Influencer claims putting cockroach juice on her face cured her acne breakouts

By Alma Fabiani

Published Aug 4, 2023 at 12:30 PM

Reading time: 2 minutes

Fashion and beauty influencer Paris Wang recently went viral on the Chinese photo and video-sharing app Weibo—the country’s own version of Instagram mixed with Twitter—on Thursday 3 August 2023 after she posted a video praising the effects of an ointment made from cockroaches.

“Ladies, I still can’t believe it. There was a day when my life was saved by a cockroach,” Wang said while explaining that the miraculous treatment cured her acne breakouts in only two days.

The blogger, who currently has over 4.1 million followers on Weibo, stated that she’d been experiencing acne breakouts after travelling a lot, and had been struggling to keep it under control despite the fact that she tried a variety of skincare products. Her skin eventually tore and began bleeding and swelling, she added.

“The doctor gave me this liquid medicine and said I should use a wet cotton gauze to apply it once in the morning and once at night for ten to 15 minutes,” Wang then revealed in her video. She was also prescribed a paste to be applied on her skin three times a day.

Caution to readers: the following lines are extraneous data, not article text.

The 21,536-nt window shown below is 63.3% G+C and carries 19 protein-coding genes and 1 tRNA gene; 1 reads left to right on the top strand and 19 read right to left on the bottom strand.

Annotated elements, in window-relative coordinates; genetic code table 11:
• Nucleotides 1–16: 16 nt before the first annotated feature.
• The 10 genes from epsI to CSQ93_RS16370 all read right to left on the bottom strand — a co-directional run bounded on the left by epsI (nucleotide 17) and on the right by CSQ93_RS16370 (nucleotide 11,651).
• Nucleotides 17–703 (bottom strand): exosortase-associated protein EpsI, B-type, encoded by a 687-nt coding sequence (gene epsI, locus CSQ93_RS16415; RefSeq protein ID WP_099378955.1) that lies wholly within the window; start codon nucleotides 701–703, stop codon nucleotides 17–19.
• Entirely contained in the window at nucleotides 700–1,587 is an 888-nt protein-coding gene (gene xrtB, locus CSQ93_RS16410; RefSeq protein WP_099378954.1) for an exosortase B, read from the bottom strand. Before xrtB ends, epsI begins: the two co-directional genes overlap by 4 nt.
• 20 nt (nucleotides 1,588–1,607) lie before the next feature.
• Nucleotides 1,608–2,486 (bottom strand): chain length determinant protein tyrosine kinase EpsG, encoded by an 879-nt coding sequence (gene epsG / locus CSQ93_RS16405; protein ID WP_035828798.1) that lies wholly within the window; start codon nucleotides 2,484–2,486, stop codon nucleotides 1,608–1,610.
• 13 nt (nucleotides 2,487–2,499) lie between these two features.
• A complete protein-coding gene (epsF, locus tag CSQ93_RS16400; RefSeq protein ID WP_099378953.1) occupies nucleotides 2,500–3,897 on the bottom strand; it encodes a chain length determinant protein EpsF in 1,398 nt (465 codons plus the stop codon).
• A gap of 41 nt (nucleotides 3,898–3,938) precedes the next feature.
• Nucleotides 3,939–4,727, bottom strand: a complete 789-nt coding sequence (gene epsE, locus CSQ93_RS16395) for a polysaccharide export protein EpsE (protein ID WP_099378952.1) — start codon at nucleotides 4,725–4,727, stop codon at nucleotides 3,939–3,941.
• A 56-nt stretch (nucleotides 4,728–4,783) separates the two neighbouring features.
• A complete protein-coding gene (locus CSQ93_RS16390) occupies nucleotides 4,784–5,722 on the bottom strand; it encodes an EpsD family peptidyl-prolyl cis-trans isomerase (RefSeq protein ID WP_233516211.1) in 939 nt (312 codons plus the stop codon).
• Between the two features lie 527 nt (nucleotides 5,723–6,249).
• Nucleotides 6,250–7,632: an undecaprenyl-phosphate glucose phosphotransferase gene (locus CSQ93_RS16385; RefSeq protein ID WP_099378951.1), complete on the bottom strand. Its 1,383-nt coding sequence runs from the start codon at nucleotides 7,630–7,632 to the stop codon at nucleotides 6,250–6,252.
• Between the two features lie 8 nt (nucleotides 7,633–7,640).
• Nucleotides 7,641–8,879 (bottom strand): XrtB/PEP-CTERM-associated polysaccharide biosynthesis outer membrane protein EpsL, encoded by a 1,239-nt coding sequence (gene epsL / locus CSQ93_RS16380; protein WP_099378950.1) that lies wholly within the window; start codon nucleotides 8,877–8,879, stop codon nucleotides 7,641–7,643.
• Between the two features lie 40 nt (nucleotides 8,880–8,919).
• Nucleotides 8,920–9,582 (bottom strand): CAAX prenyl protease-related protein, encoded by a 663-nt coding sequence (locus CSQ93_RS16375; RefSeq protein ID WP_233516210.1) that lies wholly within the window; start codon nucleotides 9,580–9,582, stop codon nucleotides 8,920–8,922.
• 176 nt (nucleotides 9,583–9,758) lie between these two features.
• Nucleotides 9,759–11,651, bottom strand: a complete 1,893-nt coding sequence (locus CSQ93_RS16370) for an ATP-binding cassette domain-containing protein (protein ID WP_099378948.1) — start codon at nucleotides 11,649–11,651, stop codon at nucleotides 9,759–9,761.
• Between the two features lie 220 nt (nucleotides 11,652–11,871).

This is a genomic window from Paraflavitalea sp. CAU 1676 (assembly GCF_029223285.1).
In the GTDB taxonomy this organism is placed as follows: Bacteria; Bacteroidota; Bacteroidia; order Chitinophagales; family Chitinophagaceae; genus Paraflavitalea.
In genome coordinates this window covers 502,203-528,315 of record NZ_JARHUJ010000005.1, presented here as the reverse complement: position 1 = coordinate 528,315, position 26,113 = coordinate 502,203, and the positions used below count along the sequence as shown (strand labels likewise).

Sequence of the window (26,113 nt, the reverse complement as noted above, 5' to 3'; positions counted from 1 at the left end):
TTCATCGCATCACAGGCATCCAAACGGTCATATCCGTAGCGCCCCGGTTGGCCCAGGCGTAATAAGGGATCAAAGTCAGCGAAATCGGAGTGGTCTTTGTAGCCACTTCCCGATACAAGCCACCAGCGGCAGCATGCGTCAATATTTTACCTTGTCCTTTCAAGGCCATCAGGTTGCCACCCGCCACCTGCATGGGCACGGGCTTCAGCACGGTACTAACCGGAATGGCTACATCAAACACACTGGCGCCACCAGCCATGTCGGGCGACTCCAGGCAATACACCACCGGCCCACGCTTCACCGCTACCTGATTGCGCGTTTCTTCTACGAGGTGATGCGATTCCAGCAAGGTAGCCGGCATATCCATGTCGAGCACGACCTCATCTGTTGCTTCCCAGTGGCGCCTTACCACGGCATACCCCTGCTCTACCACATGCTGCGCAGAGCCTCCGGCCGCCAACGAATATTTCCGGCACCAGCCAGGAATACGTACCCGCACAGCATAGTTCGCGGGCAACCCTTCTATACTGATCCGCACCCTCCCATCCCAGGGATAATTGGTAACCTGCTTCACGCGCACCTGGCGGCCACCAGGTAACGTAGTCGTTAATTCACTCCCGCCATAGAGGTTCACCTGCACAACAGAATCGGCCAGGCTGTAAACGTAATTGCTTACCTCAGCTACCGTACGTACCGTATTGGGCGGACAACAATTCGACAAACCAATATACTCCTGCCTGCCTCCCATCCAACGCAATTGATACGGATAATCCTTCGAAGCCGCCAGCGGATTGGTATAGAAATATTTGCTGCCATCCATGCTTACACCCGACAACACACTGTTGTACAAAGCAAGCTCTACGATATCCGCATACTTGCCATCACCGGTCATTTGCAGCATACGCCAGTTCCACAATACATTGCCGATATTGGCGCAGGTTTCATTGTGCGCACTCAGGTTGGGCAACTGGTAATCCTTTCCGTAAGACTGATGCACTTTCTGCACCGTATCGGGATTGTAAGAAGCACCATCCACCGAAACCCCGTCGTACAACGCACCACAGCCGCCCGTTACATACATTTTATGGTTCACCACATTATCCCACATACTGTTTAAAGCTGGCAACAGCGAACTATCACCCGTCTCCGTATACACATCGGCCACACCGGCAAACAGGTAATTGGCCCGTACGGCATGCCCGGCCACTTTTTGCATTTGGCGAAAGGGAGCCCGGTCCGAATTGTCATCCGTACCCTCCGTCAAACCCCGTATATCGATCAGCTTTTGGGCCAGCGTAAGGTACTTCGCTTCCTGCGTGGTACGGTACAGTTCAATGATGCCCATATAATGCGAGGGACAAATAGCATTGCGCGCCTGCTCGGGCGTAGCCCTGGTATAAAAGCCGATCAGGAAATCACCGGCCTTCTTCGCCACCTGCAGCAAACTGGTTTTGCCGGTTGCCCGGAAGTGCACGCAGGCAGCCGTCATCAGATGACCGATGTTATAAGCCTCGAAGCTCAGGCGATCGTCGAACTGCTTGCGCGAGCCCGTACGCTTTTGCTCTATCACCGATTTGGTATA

Two days later, Wang’s skin returned to normal, “as if nothing had ever happened.” Showing before and after pictures of her cheek, the influencer said that she couldn’t believe the results, and decided to check the medicine’s ingredients.

“The Periplaneta America,” she said. “Isn’t this the legendary cockroach? Save me!”

Upon further research into the magic ointment, Wang found out that some people go as far as to drink cockroach juice to deal with oral ulcers. “The reputation of cockroaches has risen in my heart instantly,” she told her followers. “For sisters with acne and bad skin, I strongly recommend you try this.”

Currently, Wang’s video has been viewed over five million times on Weibo, with people claiming that they’ve also seen positive results after using cockroach-related medicines. Who knew?

That being said, it shouldn’t come as a surprise that not everyone was convinced. As reported by Business Insider, Doctor Chen, an obstetrician and gynaecologist with two million followers on Weibo replied to Wang’s clip, stating: “If it were me, I wouldn’t choose cockroach juice to cure my skin.”

Instead, Chen recommends modern ointments or antibiotics to treat acne, as well as avoiding milk, fried food, and sweets. “Get plenty of sleep and reduce stress. You’ll definitely have a significant result,” she wrote.

It’s important to note that dried cockroaches and cockroach extract are regular ingredients in traditional Chinese medicine, and are often included in treatments for tissue-related injuries, skin inflammation, and gastric and oral ulcers.

Though most of its treatments are unproven by the scientific method, traditional Chinese medicine, which is heavily supported by China’s President Xi Jinping, was in fact included in the World Health Organization’s global compendium back in 2019.

Will you be trying Wang’s anti-acne cockroach treatment?

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